AP Music Writer
NASHVILLE, Tenn. (AP) -- The Kings of Leon are having a great time. Problem is, no one really believes them.
A very public meltdown in Dallas in 2011 led to some acrimonious tweets, the cancellation of 26 concert dates and a bunch of negative buzz that's persisted a surprisingly long time. Since then, band members have played dozens of shows without incident, put down roots, married a few supermodels, had children and recorded an album.
They've moved on, and they're patiently waiting for their story to update.
"I think because of what happened in Dallas that was very much on the surface," bassist Jared Followill said. "And people were like, 'Wow, man, those guys are really not getting along,' and people think, 'Man, they really hated each other during that time.' People should know that we have always hated each other. That was not any more than usual. That was just more in the press."
"That was tweeted about," guitarist Matthew Followill said, and everyone in the room is laughing at the joke.
The abrupt ending to the Dallas show and the resulting fallout was just a passing storm for the brothers Followill -- Nathan, Caleb and Jared -- and their cousin Matthew. A little bit of rock 'n' roll excess crossed with high heat, general exhaustion and ragged emotion flashing across the sky. Everything was fine two days later.
"We fight like brothers, then we hug and make up like brothers," lead singer Caleb Followill said. "It's just how it goes."
"And the beauty of it is you can fight as a band or bandmates," drummer Nathan Followill said, "but you make up as brothers or cousins."
"It's just a long, long, slow kiss," Caleb Followill said. "Dry, close-mouthed," Nathan Followill said. "No seriously, we hate Jared and Matt. We can't stand them."
And everyone in the room is laughing again.
It's been like this a lot lately, and the Followills hope "Mechanical Bull" serves as a palette cleanser. They've played about 50 shows since Dallas without incident, including a string of well-received festival headlining dates that includes this week's Global Citizen Festival in New York's Central Park and next month's Austin City Limits Festival. And bouncy new single "Supersoaker" is in the top 10 on Billboard's alternative rock songs list.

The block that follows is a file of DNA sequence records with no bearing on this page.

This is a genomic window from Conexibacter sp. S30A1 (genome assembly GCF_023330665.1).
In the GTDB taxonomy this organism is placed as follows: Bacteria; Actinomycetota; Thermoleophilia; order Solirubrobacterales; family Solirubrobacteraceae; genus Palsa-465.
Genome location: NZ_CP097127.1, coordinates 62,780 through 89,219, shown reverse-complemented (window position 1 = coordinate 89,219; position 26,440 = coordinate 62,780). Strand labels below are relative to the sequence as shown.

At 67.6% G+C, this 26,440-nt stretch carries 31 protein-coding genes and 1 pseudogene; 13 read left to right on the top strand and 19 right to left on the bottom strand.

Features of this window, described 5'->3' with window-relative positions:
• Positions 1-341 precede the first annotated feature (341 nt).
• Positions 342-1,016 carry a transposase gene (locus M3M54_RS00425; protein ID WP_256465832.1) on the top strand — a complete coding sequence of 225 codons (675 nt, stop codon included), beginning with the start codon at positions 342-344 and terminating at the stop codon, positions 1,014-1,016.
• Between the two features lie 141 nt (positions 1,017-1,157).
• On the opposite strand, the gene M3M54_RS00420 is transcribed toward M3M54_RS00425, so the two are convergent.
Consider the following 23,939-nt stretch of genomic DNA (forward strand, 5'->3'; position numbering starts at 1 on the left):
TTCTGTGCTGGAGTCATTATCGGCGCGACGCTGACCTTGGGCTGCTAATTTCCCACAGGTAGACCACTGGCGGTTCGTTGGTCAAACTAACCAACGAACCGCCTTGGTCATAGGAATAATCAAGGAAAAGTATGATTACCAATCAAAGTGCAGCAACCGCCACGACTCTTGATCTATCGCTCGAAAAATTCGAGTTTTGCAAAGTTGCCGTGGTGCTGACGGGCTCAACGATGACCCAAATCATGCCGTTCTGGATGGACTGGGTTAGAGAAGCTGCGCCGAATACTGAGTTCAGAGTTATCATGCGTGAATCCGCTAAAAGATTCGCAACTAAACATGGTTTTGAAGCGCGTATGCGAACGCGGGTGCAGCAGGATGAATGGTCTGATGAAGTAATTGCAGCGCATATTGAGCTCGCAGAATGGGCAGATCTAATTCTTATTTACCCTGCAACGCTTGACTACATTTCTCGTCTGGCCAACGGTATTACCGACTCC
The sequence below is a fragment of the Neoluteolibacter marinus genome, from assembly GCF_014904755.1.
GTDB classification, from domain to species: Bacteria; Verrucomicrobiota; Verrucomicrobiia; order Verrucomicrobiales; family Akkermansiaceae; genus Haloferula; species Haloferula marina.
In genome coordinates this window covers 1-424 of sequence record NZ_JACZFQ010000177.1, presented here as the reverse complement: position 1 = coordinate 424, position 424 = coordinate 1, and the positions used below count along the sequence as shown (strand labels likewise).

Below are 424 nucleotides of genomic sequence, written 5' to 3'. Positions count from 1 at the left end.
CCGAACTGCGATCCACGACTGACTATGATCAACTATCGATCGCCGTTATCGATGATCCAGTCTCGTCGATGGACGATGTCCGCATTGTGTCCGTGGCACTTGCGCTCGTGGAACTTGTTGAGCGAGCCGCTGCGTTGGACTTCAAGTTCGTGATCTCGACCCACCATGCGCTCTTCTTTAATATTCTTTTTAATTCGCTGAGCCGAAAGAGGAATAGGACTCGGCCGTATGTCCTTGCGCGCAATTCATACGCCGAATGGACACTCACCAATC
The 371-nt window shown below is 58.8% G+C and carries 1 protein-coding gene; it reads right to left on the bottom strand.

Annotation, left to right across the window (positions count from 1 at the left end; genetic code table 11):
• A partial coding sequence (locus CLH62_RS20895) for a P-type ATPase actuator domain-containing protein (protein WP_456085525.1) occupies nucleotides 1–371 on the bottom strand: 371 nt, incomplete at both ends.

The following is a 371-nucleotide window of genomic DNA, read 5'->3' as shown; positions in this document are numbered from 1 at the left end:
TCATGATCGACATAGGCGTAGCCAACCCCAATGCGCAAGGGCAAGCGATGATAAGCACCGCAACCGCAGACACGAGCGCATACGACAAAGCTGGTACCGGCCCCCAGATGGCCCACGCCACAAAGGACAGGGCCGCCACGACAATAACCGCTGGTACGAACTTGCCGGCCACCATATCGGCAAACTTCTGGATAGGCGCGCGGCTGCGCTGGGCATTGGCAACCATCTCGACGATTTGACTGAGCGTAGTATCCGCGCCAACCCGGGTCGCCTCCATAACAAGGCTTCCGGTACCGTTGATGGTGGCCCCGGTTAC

The vibe is much different than that of 2010's "Come Around Sundown." ''Bull" starts a new chapter in the band's narrative. They rushed into "Sundown" in the aftermath of worldwide hits "Use Somebody" and "Sex on Fire." That sudden popularity caused a surprising backlash with their original fan base, which was fervent but small. "Sundown" was recorded as the Followills were trying to sort out what direction they wanted to go, and the album sounds stressed and tired because of it.
"We went somewhere in the middle," Jared Followill said. "They say strike while the iron's hot, and we definitely struck while the iron was hot, but we kind of struck with a wooden hammer, you know? We kind of just didn't go all out."
They took much of a year off, disconnected from the rock 'n' roll grind, and slowly worked their way back into music. They remodeled an old industrial paint warehouse into a recording studio and worked in their own space for the first time.
"Once you start thinking about how much it costs to record a guitar solo, you're already in the wrong head-space," Nathan Followill said.
The lead singer was most enthralled with the new building.
"There are times if you don't want to you don't have to leave, you know?" he said. "I stayed here pretty late most nights."
They took months rather than weeks to make the record. Practical jokes punctuated by the sound of fireworks and good times threatened to take over at one point.
"You know on the back of the comic books when we were kids where you could order any kind of joke trick?" longtime producer Angelo Petraglia asked. "I think that's where they were ordering from. Things were coming in and you'd be like, 'They still make these things?'"
Caleb Followill brought in 10 songs he'd been working on alone at home, something of a change in the band's formula. And Petraglia combed through old work tapes, finding bits and pieces he'd bring to the band's attention, like the "Use Somebody" era sound sketch that turned into "Beautiful War."
"The whole thing was chill actually for those guys," Petraglia said. "I felt like, let's get back in there and be a rock 'n' roll band and get back to it. Things had gotten so big with the band, it was a chance to scale down, get in the clubhouse and kind of have fun and make a rock 'n' roll record."